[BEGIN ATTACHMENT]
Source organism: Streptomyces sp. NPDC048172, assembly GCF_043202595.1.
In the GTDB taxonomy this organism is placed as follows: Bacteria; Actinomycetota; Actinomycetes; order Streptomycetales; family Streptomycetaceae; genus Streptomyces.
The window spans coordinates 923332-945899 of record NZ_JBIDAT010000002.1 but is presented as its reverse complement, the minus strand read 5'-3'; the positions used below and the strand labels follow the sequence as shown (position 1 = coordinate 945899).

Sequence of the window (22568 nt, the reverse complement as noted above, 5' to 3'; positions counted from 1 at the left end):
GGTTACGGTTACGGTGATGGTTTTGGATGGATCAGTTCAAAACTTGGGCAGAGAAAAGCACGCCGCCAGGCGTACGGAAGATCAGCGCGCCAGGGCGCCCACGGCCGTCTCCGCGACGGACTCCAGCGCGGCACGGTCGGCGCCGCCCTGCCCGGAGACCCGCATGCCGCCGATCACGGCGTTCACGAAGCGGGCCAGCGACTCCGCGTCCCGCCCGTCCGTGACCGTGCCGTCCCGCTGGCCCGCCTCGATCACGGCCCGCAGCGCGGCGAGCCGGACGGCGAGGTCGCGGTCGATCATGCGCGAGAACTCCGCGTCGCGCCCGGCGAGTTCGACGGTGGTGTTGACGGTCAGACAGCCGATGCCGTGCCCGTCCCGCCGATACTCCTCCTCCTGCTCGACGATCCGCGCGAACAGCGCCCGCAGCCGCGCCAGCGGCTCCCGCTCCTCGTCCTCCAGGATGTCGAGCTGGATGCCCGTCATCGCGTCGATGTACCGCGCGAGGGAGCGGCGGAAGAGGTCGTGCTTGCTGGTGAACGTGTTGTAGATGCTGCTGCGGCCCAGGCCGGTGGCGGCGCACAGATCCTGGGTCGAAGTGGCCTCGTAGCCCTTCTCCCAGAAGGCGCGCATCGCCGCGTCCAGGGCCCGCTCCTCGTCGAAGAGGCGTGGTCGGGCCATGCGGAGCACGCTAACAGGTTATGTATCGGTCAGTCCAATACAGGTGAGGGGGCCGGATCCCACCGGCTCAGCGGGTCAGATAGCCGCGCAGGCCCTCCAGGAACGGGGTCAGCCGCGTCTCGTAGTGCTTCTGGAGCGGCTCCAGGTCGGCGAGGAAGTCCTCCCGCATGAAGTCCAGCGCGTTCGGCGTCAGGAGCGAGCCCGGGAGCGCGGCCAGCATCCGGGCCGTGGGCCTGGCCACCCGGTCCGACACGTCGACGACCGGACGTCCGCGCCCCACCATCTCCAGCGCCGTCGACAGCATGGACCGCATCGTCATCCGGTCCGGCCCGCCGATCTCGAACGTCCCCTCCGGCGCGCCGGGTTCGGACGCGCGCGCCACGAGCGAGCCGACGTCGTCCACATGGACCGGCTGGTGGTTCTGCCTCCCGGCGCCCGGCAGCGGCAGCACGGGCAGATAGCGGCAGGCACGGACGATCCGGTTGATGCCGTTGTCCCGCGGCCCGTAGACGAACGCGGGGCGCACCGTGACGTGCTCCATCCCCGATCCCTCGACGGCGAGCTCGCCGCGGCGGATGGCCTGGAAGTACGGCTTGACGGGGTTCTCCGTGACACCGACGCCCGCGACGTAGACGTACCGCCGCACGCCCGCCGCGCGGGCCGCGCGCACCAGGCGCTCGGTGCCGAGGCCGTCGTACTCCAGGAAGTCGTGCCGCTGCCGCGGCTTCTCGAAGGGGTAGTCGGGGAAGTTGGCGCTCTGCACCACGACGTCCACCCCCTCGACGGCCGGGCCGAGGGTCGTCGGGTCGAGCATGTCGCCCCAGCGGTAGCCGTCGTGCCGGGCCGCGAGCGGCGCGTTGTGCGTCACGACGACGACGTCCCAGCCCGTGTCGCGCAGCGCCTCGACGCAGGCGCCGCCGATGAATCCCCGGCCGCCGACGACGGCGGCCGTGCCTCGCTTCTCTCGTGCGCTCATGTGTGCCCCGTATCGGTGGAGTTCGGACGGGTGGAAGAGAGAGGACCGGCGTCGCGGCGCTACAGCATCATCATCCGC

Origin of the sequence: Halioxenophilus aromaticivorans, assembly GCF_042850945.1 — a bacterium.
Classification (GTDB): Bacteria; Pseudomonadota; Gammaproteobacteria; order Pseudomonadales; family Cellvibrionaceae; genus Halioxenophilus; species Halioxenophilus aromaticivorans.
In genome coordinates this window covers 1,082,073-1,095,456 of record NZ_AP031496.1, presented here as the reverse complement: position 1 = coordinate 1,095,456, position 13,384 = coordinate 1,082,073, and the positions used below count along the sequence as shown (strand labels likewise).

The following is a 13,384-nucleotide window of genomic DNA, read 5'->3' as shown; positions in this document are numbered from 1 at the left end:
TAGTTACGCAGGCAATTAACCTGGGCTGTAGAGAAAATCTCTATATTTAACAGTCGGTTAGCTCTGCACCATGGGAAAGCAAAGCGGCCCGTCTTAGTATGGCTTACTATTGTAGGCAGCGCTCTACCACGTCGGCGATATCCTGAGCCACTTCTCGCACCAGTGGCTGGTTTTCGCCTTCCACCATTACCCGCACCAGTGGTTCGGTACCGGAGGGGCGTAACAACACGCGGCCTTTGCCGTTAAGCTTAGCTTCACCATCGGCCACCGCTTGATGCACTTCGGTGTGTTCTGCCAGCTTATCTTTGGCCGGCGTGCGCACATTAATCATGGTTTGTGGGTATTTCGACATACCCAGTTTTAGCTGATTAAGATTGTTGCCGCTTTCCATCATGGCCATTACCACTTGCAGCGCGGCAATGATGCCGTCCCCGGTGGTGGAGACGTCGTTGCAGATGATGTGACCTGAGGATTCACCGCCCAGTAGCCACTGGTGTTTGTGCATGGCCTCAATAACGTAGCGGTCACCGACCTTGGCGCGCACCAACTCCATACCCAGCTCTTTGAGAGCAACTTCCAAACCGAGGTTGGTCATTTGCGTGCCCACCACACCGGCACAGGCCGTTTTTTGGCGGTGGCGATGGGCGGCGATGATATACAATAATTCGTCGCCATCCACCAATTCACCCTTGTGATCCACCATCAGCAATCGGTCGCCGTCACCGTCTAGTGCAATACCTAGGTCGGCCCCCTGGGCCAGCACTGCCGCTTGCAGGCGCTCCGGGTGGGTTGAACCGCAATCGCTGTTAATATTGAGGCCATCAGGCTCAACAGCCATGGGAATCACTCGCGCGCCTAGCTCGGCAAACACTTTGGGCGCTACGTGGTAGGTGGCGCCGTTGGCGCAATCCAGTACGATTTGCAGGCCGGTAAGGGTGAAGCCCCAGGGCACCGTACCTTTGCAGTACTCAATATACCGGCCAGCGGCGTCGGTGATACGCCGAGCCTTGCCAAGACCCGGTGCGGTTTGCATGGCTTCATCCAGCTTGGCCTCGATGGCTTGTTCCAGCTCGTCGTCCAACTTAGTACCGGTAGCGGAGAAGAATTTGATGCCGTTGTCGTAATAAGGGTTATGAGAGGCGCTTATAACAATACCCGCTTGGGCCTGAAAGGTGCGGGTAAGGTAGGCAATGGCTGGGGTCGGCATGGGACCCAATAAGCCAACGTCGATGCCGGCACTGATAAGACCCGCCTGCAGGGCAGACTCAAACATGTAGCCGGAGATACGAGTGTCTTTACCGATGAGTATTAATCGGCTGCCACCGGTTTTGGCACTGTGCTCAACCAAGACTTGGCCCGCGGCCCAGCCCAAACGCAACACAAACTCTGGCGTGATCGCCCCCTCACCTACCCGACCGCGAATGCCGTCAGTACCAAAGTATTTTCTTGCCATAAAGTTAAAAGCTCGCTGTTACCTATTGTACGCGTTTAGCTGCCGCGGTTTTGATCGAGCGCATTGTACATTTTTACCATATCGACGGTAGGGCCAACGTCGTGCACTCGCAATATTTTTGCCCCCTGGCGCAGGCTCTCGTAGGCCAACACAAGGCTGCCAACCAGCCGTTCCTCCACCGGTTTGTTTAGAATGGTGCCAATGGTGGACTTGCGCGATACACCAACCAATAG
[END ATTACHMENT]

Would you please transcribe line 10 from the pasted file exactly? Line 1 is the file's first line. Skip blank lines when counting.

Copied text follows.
TAGTTACGCAGGCAATTAACCTGGGCTGTAGAGAAAATCTCTATATTTAACAGTCGGTTAGCTCTGCACCATGGGAAAGCAAAGCGGCCCGTCTTAGTATGGCTTACTATTGTAGGCAGCGCTCTACCACGTCGGCGATATCCTGAGCCACTTCTCGCACCAGTGGCTGGTTTTCGCCTTCCACCATTACCCGCACCAGTGGTTCGGTACCGGAGGGGCGTAACAACACGCGGCCTTTGCCGTTAAGCTTAGCTTCACCATCGGCCACCGCTTGATGCACTTCGGTGTGTTCTGCCAGCTTATCTTTGGCCGGCGTGCGCACATTAATCATGGTTTGTGGGTATTTCGACATACCCAGTTTTAGCTGATTAAGATTGTTGCCGCTTTCCATCATGGCCATTACCACTTGCAGCGCGGCAATGATGCCGTCCCCGGTGGTGGAGACGTCGTTGCAGATGATGTGACCTGAGGATTCACCGCCCAGTAGCCACTGGTGTTTGTGCATGGCCTCAATAACGTAGCGGTCACCGACCTTGGCGCGCACCAACTCCATACCCAGCTCTTTGAGAGCAACTTCCAAACCGAGGTTGGTCATTTGCGTGCCCACCACACCGGCACAGGCCGTTTTTTGGCGGTGGCGATGGGCGGCGATGATATACAATAATTCGTCGCCATCCACCAATTCACCCTTGTGATCCACCATCAGCAATCGGTCGCCGTCACCGTCTAGTGCAATACCTAGGTCGGCCCCCTGGGCCAGCACTGCCGCTTGCAGGCGCTCCGGGTGGGTTGAACCGCAATCGCTGTTAATATTGAGGCCATCAGGCTCAACAGCCATGGGAATCACTCGCGCGCCTAGCTCGGCAAACACTTTGGGCGCTACGTGGTAGGTGGCGCCGTTGGCGCAATCCAGTACGATTTGCAGGCCGGTAAGGGTGAAGCCCCAGGGCACCGTACCTTTGCAGTACTCAATATACCGGCCAGCGGCGTCGGTGATACGCCGAGCCTTGCCAAGACCCGGTGCGGTTTGCATGGCTTCATCCAGCTTGGCCTCGATGGCTTGTTCCAGCTCGTCGTCCAACTTAGTACCGGTAGCGGAGAAGAATTTGATGCCGTTGTCGTAATAAGGGTTATGAGAGGCGCTTATAACAATACCCGCTTGGGCCTGAAAGGTGCGGGTAAGGTAGGCAATGGCTGGGGTCGGCATGGGACCCAATAAGCCAACGTCGATGCCGGCACTGATAAGACCCGCCTGCAGGGCAGACTCAAACATGTAGCCGGAGATACGAGTGTCTTTACCGATGAGTATTAATCGGCTGCCACCGGTTTTGGCACTGTGCTCAACCAAGACTTGGCCCGCGGCCCAGCCCAAACGCAACACAAACTCTGGCGTGATCGCCCCCTCACCTACCCGACCGCGAATGCCGTCAGTACCAAAGTATTTTCTTGCCATAAAGTTAAAAGCTCGCTGTTACCTATTGTACGCGTTTAGCTGCCGCGGTTTTGATCGAGCGCATTGTACATTTTTACCATATCGACGGTAGGGCCAACGTCGTGCACTCGCAATATTTTTGCCCCCTGGCGCAGGCTCTCGTAGGCCAACACAAGGCTGCCAACCAGCCGTTCCTCCACCGGTTTGTTTAGAATGGTGCCAATGGTGGACTTGCGCGATACACCAACCAATAG